Estate Planning

We work with a variety of legal tools and techniques to meet the goals and objectives of the older client. We handle general estate planning issues and counsel clients about planning for incapacity with alternative decision making documents, such as powers of attorney and health care proxies. Some estate planning tools are straightforward and basic, and do not require a lawyer, such as a health care proxy forms, which are available on-line for free (see below). Other estate planning tools are more complex and obtaining legal assistance is advisable in order to help the older client learn his or her options, and to properly draft the necessary documents.


A “Living Trust” is a trust that takes effect during the lifetime of its creator (known as the “Settlor” or “Grantor”). A Testamentary Trust is a trust that is created under the terms of a Will and does not take effect until death. Trusts allow great flexibility in carrying out your wishes.


A will, also called a “Last Will and Testament” can help you protect your family and your property after you are gone. You can use a will to:

a) Leave your property to people or organizations;

b) Name a personal guardian to care for your minor children;

c) Name a trusted person to manage property you leave to minor    children, and

d) Name an executor, the person who makes sure that the terms of your Will are carried out.

When You Leave A Will, the Court Becomes Involved

After a person dies if they leave a Will, somebody acting on behalf of that person must come forward with the original Will. Typically, this person who comes forward is named in the Will as the executor,  and has been chosen by the deceased person in the Will as the one in charge of affairs of the deceased person, such as paying the debts and distributing the property left to beneficiaries in the Will. (For obvious reasons it’s important  to to let the named executor or a loved-one know where your Will is located.) The Will has to be administered through a court supervised process, called probate. In New York, the Will is probated at the Surrogate Court in the county where the deceased person lived. The person named in the Will as executor or executrix has to obtain the court’s authorization to carry out the wishes of the deceased person. This authorization allows the executor to settle person’s final debts and transfer legal title to property from the deceased to his or her beneficiaries and heirs.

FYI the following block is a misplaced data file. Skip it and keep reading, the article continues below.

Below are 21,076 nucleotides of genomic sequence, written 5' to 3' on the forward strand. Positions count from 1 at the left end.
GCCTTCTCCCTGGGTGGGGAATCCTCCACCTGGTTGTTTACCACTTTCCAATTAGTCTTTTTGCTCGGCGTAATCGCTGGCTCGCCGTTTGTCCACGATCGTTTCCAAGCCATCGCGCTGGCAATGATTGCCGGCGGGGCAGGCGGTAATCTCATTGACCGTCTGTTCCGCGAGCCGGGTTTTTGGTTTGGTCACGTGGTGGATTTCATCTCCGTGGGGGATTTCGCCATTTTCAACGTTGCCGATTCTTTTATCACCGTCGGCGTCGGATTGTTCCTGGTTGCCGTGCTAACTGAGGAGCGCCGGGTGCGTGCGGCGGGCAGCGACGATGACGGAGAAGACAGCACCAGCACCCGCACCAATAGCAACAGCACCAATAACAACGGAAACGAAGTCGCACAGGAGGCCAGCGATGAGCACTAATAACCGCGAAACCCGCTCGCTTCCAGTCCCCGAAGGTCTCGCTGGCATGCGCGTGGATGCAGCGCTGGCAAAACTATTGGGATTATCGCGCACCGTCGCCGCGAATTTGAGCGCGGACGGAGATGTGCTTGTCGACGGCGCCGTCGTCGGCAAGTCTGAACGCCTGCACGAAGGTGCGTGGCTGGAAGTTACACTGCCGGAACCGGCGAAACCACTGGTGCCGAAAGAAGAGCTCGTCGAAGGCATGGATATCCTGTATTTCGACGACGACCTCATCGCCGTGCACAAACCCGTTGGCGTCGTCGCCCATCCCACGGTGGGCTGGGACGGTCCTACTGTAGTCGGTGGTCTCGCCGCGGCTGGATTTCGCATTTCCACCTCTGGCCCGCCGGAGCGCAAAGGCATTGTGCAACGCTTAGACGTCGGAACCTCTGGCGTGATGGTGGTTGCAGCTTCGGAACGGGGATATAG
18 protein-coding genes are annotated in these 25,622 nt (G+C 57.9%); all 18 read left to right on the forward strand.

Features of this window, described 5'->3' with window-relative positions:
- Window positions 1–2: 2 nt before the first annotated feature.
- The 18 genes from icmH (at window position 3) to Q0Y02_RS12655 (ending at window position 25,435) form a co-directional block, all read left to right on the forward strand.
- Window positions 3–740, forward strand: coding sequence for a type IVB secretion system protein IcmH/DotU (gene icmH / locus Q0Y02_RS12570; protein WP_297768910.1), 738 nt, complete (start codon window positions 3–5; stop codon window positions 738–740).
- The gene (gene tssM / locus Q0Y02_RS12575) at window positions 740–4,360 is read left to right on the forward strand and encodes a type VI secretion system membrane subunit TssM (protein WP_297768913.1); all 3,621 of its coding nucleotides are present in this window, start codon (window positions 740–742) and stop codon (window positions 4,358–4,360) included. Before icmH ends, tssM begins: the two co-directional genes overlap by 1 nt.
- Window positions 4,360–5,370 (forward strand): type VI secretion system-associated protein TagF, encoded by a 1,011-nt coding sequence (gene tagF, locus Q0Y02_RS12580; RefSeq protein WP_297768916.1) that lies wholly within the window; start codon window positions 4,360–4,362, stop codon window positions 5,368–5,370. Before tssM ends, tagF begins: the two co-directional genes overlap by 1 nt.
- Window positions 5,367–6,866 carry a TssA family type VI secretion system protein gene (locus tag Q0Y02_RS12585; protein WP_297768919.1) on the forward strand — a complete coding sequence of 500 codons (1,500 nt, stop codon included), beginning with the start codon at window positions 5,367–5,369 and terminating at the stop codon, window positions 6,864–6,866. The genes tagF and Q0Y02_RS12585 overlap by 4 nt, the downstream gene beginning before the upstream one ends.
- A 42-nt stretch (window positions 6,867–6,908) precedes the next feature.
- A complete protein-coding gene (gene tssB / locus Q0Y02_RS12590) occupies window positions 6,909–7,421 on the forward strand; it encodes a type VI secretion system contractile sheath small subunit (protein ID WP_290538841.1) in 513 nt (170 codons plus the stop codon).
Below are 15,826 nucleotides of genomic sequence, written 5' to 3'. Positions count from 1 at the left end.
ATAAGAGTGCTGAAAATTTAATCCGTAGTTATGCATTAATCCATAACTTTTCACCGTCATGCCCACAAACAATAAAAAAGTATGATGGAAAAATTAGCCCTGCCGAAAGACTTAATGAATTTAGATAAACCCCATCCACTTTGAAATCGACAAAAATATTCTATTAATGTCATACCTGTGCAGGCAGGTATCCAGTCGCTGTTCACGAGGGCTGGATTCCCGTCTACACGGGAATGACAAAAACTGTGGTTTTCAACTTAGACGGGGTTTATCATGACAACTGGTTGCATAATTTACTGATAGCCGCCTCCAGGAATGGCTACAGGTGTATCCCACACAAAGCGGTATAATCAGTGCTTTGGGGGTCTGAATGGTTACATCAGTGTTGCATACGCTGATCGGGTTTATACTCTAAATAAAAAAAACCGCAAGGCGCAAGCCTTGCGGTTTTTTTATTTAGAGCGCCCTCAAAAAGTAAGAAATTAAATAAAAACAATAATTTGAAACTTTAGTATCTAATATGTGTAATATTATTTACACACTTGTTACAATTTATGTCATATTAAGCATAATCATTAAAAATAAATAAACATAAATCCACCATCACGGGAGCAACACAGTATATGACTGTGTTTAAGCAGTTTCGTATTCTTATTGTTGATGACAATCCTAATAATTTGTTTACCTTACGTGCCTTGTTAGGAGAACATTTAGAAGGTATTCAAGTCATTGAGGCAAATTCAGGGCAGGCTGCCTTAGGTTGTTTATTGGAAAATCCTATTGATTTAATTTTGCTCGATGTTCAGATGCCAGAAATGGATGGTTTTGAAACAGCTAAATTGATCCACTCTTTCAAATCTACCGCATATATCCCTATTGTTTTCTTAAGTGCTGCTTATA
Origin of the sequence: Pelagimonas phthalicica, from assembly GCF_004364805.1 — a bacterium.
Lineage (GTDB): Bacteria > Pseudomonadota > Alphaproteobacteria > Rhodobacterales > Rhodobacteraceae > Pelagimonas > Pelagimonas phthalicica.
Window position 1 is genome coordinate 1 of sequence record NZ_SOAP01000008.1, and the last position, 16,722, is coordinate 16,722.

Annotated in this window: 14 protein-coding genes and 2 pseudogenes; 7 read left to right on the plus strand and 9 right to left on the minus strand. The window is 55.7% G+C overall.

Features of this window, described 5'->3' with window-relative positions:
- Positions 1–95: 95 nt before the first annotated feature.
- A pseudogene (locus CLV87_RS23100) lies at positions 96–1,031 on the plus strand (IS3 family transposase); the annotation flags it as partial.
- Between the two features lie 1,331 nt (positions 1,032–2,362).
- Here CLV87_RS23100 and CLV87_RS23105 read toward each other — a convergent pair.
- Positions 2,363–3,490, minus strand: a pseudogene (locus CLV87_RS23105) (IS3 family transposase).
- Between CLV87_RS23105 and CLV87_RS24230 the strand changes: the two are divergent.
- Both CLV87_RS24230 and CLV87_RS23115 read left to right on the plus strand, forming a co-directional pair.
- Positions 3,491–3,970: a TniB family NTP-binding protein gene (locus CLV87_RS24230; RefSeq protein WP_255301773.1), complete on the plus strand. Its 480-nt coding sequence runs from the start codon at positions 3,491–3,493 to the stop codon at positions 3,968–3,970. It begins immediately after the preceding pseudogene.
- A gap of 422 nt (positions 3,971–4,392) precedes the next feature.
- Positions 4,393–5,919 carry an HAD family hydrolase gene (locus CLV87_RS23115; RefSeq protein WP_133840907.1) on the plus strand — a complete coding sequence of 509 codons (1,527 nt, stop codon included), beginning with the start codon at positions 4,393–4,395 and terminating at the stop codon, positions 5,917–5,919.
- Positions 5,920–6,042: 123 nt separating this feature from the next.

Property Passing to Beneficiaries and Heirs Does Not Need to Go Through a Will

With correct planning, many of your assets can go directly to your beneficiaries and heirs without going through a Will or the probate process. This takes correct planning. Here are some examples of property that you can arrange to pass outside of the probate process:

  1. property you’ve transferred to a living trust
  2. life insurance proceeds
  3. funds in an IRA, 401(k), or other retirement account
  4. securities held in a transfer-on-death account
  5. payable-on-death bank accounts, or
  6. property you own with someone else in joint tenancy or tenancy by the entirety.
  7. bank accounts with named beneficiaries

These assets will pass to the surviving co-owner or to the beneficiary you named, whether or not you have a Will.

However, you still need a Will for any property not passing outside of the Will, or not included in a Living Trust.

What Happens If you Have No Will and No Plan Outside of Probate?

What if you do not leave a Will, or the Will isn’t valid (because it wasn’t drafted properly or wasn’t signed properly) and there is property you own that will not pass to your beneficiaries outside of the probate process?  In these circumstances,  the court will take charge of your estate without the Will, and appoint someone to make distributions of your assets, and pay expenses.  Your assets will go to your closest living relatives, under New York’s “intestacy” laws.

Other Estate Planning Tools